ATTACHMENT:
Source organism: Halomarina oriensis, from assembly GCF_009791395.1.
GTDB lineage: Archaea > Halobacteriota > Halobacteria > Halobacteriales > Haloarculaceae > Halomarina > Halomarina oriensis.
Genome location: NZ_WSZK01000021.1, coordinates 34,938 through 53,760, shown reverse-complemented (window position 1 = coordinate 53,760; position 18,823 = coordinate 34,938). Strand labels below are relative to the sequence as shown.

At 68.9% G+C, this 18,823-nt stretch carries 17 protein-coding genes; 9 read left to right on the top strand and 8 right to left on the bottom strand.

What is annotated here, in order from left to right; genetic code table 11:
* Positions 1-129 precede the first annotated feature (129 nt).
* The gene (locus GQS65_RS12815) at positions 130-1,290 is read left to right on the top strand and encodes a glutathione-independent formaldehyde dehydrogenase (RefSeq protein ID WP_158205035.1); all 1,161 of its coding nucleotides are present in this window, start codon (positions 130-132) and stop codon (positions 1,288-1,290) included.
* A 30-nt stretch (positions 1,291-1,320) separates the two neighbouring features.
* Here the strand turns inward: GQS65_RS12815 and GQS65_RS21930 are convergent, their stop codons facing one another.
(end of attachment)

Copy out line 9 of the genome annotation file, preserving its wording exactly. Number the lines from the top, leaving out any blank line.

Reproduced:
* Here the strand turns inward: GQS65_RS12815 and GQS65_RS21930 are convergent, their stop codons facing one another.